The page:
What have we learned from Alzheimer’s trials?

Recent phase 3 trials in Alzheimer’s Disease teach us how to improve selection of patients so that we are more likely to detect signals of efficacy. Other lessons learned are that biomarkers have their limitations, and that successful intervention is likely to involve a combination of therapies that varies with stage of disease.

With news that another two phase 3 trials in Alzheimer’s Disease stood little chance of meeting their endpoints and have been abandoned, it might have been difficult to resist a sense of gloom. But Rachelle Doody (Roche/Genentech, Basel, Switzerland) focused on the positive in her opening plenary at AD/PD 2019.

We all know we are not where we want to be in the treatment of AD, she admitted. But we should not ignore the fact that we have learned a lot about how to select patients to improve the chances of detecting a positive signal. That is one thing that has worked. Another thing that works is collaborate and exchange ideas that will lay the foundations for a further round of clinical trials.

Meetings like AD/PD lay the groundwork for further trials

Efforts to use disease biomarkers from phase 2 trials as surrogates for efficacy have had mixed results. We have learned that biomarker changes in early studies showing dose-dependent reductions in plasma or CSF concentrations of amyloid beta, for example, are not in themselves sufficient to support phase 3 trials.

Biomarkers are a mixed blessing

The markers are of disease pathology, and not directly related to cognitive outcomes. Patients with the same level of marker may respond differently to treatment; and changes in the various markers – such as CSF tau and tau imaging – may not co-vary.

Another example is neurofilament light, NFL, a marker that may change in response to acute inflammation, or cardiac events, as well as the chronic process of neurodegeneration, and may be unreliable as a marker of progression in AD. 

However, biomarkers may be more helpful in patient selection and in providing evidence of target engagement, Dr Doody suggested. 

Pace of progression can be predicted by preceding rates of decline, improving the chances of showing superiority over placebo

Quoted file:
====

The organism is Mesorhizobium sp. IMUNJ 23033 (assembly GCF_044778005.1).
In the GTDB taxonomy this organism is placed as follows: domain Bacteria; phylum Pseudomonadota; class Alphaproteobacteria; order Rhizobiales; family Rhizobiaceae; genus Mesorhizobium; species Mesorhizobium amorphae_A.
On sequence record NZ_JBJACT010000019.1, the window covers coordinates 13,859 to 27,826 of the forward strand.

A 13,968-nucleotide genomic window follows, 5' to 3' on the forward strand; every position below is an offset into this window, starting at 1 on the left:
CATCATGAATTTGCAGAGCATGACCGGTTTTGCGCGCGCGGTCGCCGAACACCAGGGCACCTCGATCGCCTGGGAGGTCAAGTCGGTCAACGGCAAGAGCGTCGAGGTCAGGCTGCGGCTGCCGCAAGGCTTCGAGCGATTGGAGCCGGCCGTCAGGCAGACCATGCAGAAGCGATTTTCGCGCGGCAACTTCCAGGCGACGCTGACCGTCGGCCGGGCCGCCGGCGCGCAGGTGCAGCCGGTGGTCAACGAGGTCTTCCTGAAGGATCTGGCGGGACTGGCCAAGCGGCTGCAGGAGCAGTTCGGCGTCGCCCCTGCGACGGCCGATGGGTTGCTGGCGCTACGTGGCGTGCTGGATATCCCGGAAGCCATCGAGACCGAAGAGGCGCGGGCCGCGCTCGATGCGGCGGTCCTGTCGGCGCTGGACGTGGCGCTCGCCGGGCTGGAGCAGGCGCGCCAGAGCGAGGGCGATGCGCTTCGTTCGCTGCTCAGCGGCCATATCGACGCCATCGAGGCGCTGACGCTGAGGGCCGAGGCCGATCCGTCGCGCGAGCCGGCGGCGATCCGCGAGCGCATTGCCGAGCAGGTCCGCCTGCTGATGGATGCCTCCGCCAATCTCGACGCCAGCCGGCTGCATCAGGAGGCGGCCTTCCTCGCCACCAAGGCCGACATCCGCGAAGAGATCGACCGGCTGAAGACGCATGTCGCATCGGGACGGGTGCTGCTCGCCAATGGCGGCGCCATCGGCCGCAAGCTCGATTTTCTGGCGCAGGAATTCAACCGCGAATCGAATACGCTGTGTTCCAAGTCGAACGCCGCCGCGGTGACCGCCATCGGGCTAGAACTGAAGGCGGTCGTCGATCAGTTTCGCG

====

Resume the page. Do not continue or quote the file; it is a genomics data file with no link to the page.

One problem experienced in clinical trials is that many patients assigned to placebo show only slow cognitive decline. Around 25% experience less than a one point decline on ADAS-cog over 18 months. Placebo patients also show increasing variability in scores as follow-up lengthens. For both reasons, it may be more difficult than we had assumed to show the benefit of a modestly effective intervention.

A drug with greater efficacy would solve the problem, of course. So too would increasing the number of patients enrolled in the trial. But a more practical solution is to recruit people who will show rapid deterioration.

This can be achieved by including those who have already shown a fast rate of decline. A model based on the database of the Alzheimer’s Disease Neuroimaging Initiative shows that fast progression and conversion from mild cognitive impairment to AD can be predicted based on baseline Clinical Dementia Rating -- Sum of Boxes score, Functional Activities Questionnaire, and hippocampal volume.1

Epidemiology also an uncertain guide to intervention

Risk factors identified from epidemiology have not translated into treatments but do inform prevention

Insights from epidemiology have also proved an uncertain guide. We know from drug trials that targeting high levels of cholesterol and insulin, or low levels of estrogen, does not benefit people who already have AD. That said, in people who are at high risk of developing the disease but have normal cognition, there may be benefit in multidimensional intervention.

The FINGER study provided evidence that addressing metabolic and vascular risk factors such as diet and exercise – plus cognitive training – reduces cognitive decline over two years.2 Executive function, processing speed and memory were superior in the intervention group. So too was health-related quality of life. However, only longer follow-up will show whether this comprehensive intervention delays onset of dementia.

It is almost certain that the effective management of AD will require the combination of treatments and brain protection strategies – which may include modulating the activity of the microglia. And it is also almost certain that the optimum approach will differ with each stage of the disease.

Speaking earlier in the opening session, Roger Nitsch (University of Zurich, Switzerland) said that we all know how hard it is to develop drugs for diseases as intractable and merciless as Alzheimer’s and Parkinson’s. Yet we regroup and press on.

We are all engaged in putting together small parts of a very large puzzle said Manfred Windisch (Grambach, Austria), a joint organizer of the meeting.

Our correspondent’s highlights from the symposium are meant as a fair representation of the scientific content presented. The views and opinions expressed on this page do not necessarily reflect those of Lundbeck.

References
  1. Samtani M et al. Disease progression model for Clinical Dementia Rating–Sum of Boxes in mild cognitive impairment and Alzheimer’s subjects from the Alzheimer’s Disease Neuroimaging Initiative. Neuropsychiatr Dis Treat. 2014; 10: 929–952.
  2. Ngandu T et al. A 2 year multidomain intervention of diet, exercise, cognitive training, and vascular risk monitoring versus control to prevent cognitive decline in at-risk elderly people (FINGER): a randomised controlled trial. Lancet. 2015 Jun 6;385(9984):2255-63.
  3. Cummings J, Aisen P, Barton R et al. Re-Engineering Alzheimer Clinical Trials: Global Alzheimer's Platform Network. J Prev Alzheimers Dis. 2016 Jun;3(2):114-120.
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